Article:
School meals are an essential part of every student’s day. Research by Tufts University shows that for many kids, the meals they eat at school are the most nutritionally balanced meals they get all day. Why is this so important now that COVID-19 lockdowns are over and people are back to their somewhat normal routines?
- Because the pressure of paying for school meals, after a two-year hiatus, is back and creating a greater challenge for many parents to find room in their budgets to ante up.
- According to the SC Department of Education’s 2021-2022 student enrollment report, 61% of students live in poverty. That’s based on all 74 school districts in the state, composed of 1,200 schools that serve over 777,000 students in Pre-K through 12th grade.
A solution for parents is to apply for free or reduced school meals through their school administrators. An even better solution is for school districts or schools to apply for the USDA’s Community Eligibility Program (CEP).
What is CEP?
According to No Kid Hungry, CEP is a unique school meal funding option of the National School Lunch Act that makes it possible for schools to provide free meals to all students. That means no more free or reduced lunch applications, fewer administrative burdens, and fewer social stigmas for students to deal with at school.
How does CEP impact families and students?
- Improves student attendance and advancement. A study published in the Journal of Hunger & Environmental Nutrition found significant benefits for students attending CEP schools, including higher attendance rates and more students advancing beyond 10th grade.
- Fights hunger. The same study mentioned in the previous bullet also found students attending schools with CEP were nearly 3 times less likely to be food insecure.
- Promotes equity and reduces stigma. CEP eliminates the out-of-pocket costs for families and reduces the stigma or embarrassment some students may feel by participating in the meals program. CEP also eliminates school lunch shaming, as no student can be turned away or given an alternative meal from failure to pay.
- Reduces stress for families and students. Families with tight food budgets can rest assured that their child is getting nutritious meals at school, reducing financial strain at home. Students don’t have to worry about paying for meals either.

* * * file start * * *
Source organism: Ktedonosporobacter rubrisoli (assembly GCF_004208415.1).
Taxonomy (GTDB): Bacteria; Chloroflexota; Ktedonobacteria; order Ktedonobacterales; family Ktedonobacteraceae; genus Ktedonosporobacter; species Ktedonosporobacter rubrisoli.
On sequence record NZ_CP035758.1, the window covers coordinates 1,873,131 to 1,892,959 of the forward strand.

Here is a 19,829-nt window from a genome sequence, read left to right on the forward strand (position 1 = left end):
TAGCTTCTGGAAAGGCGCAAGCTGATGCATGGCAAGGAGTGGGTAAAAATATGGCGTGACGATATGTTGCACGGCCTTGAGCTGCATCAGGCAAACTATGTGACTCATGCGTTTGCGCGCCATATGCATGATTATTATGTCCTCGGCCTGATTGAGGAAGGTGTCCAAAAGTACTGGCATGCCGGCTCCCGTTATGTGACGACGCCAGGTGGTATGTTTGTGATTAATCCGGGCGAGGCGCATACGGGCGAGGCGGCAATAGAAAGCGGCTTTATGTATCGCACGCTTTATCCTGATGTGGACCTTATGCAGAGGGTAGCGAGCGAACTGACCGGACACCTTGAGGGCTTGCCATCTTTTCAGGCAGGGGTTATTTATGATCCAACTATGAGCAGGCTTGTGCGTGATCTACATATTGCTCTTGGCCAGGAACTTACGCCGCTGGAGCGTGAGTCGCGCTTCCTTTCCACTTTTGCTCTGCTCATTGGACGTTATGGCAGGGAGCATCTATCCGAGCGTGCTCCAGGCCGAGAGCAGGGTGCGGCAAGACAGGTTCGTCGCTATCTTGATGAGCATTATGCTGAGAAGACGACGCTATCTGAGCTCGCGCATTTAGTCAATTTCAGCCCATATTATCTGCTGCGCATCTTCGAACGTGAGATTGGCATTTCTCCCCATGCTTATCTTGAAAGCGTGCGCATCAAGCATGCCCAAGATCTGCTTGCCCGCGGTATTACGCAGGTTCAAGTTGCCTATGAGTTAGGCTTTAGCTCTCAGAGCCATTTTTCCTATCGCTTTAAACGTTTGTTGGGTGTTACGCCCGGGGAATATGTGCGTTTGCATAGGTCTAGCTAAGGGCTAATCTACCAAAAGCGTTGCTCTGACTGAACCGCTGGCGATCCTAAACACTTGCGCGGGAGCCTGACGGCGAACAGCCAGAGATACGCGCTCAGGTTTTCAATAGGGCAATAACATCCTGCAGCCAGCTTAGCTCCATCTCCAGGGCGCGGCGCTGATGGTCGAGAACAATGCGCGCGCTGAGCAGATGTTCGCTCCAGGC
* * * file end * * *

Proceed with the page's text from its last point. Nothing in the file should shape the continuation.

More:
What are the benefits for schools?
- Eliminates unpaid school debt. Every student gets free breakfast and lunch. Families don’t pay and administrators don’t have to worry about collecting money and managing accounts.
- Reduces administrative burdens. Administrators apply for CEP once every four years.
- Improves school nutrition staff morale. Staff focus more on nutritious meals and less on the nutrition budget.
- Can generate revenue for school nutrition budgets. Oftentimes, CEP leads to an increase in breakfast and lunch participation, which increases revenue for the nutrition budget.
- Can make it easier to serve meals in the classroom. Teachers only need to count the number of meals being served to students in their classroom rather than tracking free, reduced, and paid meals.
Who is eligible for CEP?
School districts or individual schools with at least 40% of “Identified Students” are eligible. The Identified Student Percentage are students who are approved for free meals without an application because they are:
- Enrolled in the Supplemental Nutrition Assistance Program (SNAP), Temporary Assistance for Needy Families (TANF), the Food Distribution Program on Indian Reservations (FDPIR), or Medicaid,
- Living in a household where another student is enrolled in one of the previously mentioned programs, or
- Homeless, migrant, runaway, in foster care, or enrolled in Head Start or Early Head Start.
What if my school district says it doesn’t qualify?
Some school districts may not qualify for CEP because the total enrollment of all the schools in the district does not meet the Identified Student Percentage of at least 40 percent. In this case, individual schools can apply for CEP if they meet the required percentage. Contact your school principal or school nutrition administrator and ask them about CEP.
Why don’t all school districts in a single county qualify for CEP?
In some cases where there are multiple school districts in one county, district-wide eligibility for CEP varies because CEP is based on household income. In Richland County, Richland One participates in CEP, so all students get free breakfast and lunch. In Richland School District Two, the district is not eligible for CEP because its Identified Student Percentage is less than 40 percent. Richland One is composed of more low-income families as opposed to Richland Two. This is an unfortunate fact that negatively impacts struggling families, school equity, and student mental health.
Are there alternatives for school districts, schools, and families that don’t qualify?
No Kid Hungry has compiled information about two alternatives:
- Provision 2 of the National School Lunch Act enables any school to provide free meals to students. There are no eligibility requirements under Provision 2 as there are with CEP, and also unlike CEP, you can choose to offer universal breakfast and/or lunch.
- Non-pricing is another funding option for universal free school meals where schools have funding support from the local government, school board, or private sources. Meals are served free to all students, and meals are counted and claimed by fee category. The difference between federal reimbursement and program costs would have to come from non-federal funding.
Download the in-depth comparison chart, Providing Universal Free School Meals, from No Kid Hungry.